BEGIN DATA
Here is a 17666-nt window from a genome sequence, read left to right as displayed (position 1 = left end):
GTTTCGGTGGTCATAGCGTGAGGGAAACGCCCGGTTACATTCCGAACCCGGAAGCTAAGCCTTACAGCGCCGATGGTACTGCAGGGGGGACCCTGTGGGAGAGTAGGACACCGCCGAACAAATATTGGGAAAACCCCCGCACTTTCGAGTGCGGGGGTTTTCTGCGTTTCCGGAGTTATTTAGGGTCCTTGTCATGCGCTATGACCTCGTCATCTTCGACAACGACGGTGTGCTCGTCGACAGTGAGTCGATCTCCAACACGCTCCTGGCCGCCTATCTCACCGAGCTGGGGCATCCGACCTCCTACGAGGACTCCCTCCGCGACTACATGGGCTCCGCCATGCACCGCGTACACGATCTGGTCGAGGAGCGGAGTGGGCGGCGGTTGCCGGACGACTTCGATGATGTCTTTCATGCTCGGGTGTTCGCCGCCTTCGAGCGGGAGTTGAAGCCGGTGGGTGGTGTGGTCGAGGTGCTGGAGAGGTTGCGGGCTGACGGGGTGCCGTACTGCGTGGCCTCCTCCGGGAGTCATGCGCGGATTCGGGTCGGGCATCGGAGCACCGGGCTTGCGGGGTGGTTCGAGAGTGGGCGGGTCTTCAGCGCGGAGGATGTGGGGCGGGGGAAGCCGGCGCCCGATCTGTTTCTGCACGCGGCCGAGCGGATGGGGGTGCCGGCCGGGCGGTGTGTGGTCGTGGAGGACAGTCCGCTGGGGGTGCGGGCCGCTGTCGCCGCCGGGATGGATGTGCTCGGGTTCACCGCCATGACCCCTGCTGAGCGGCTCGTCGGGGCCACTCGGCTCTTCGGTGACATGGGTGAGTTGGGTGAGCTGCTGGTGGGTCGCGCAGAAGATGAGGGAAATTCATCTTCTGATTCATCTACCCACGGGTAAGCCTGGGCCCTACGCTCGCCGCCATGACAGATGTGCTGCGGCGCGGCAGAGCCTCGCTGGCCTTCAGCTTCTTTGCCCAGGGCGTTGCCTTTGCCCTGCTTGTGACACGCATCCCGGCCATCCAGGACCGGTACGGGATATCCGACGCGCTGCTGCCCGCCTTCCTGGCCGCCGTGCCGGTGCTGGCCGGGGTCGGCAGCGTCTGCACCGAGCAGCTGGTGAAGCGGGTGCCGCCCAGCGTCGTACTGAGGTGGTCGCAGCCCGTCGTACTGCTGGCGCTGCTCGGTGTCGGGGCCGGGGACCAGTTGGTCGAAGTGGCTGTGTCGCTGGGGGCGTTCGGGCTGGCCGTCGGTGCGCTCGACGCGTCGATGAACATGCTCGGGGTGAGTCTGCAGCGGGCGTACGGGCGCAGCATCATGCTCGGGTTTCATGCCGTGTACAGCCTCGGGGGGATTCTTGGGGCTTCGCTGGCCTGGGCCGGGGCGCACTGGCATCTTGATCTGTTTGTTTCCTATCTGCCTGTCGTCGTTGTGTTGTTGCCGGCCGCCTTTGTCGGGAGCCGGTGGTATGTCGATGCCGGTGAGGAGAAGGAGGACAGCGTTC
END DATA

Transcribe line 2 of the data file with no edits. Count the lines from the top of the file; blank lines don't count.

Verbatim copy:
GTTTCGGTGGTCATAGCGTGAGGGAAACGCCCGGTTACATTCCGAACCCGGAAGCTAAGCCTTACAGCGCCGATGGTACTGCAGGGGGGACCCTGTGGGAGAGTAGGACACCGCCGAACAAATATTGGGAAAACCCCCGCACTTTCGAGTGCGGGGGTTTTCTGCGTTTCCGGAGTTATTTAGGGTCCTTGTCATGCGCTATGACCTCGTCATCTTCGACAACGACGGTGTGCTCGTCGACAGTGAGTCGATCTCCAACACGCTCCTGGCCGCCTATCTCACCGAGCTGGGGCATCCGACCTCCTACGAGGACTCCCTCCGCGACTACATGGGCTCCGCCATGCACCGCGTACACGATCTGGTCGAGGAGCGGAGTGGGCGGCGGTTGCCGGACGACTTCGATGATGTCTTTCATGCTCGGGTGTTCGCCGCCTTCGAGCGGGAGTTGAAGCCGGTGGGTGGTGTGGTCGAGGTGCTGGAGAGGTTGCGGGCTGACGGGGTGCCGTACTGCGTGGCCTCCTCCGGGAGTCATGCGCGGATTCGGGTCGGGCATCGGAGCACCGGGCTTGCGGGGTGGTTCGAGAGTGGGCGGGTCTTCAGCGCGGAGGATGTGGGGCGGGGGAAGCCGGCGCCCGATCTGTTTCTGCACGCGGCCGAGCGGATGGGGGTGCCGGCCGGGCGGTGTGTGGTCGTGGAGGACAGTCCGCTGGGGGTGCGGGCCGCTGTCGCCGCCGGGATGGATGTGCTCGGGTTCACCGCCATGACCCCTGCTGAGCGGCTCGTCGGGGCCACTCGGCTCTTCGGTGACATGGGTGAGTTGGGTGAGCTGCTGGTGGGTCGCGCAGAAGATGAGGGAAATTCATCTTCTGATTCATCTACCCACGGGTAAGCCTGGGCCCTACGCTCGCCGCCATGACAGATGTGCTGCGGCGCGGCAGAGCCTCGCTGGCCTTCAGCTTCTTTGCCCAGGGCGTTGCCTTTGCCCTGCTTGTGACACGCATCCCGGCCATCCAGGACCGGTACGGGATATCCGACGCGCTGCTGCCCGCCTTCCTGGCCGCCGTGCCGGTGCTGGCCGGGGTCGGCAGCGTCTGCACCGAGCAGCTGGTGAAGCGGGTGCCGCCCAGCGTCGTACTGAGGTGGTCGCAGCCCGTCGTACTGCTGGCGCTGCTCGGTGTCGGGGCCGGGGACCAGTTGGTCGAAGTGGCTGTGTCGCTGGGGGCGTTCGGGCTGGCCGTCGGTGCGCTCGACGCGTCGATGAACATGCTCGGGGTGAGTCTGCAGCGGGCGTACGGGCGCAGCATCATGCTCGGGTTTCATGCCGTGTACAGCCTCGGGGGGATTCTTGGGGCTTCGCTGGCCTGGGCCGGGGCGCACTGGCATCTTGATCTGTTTGTTTCCTATCTGCCTGTCGTCGTTGTGTTGTTGCCGGCCGCCTTTGTCGGGAGCCGGTGGTATGTCGATGCCGGTGAGGAGAAGGAGGACAGCGTTC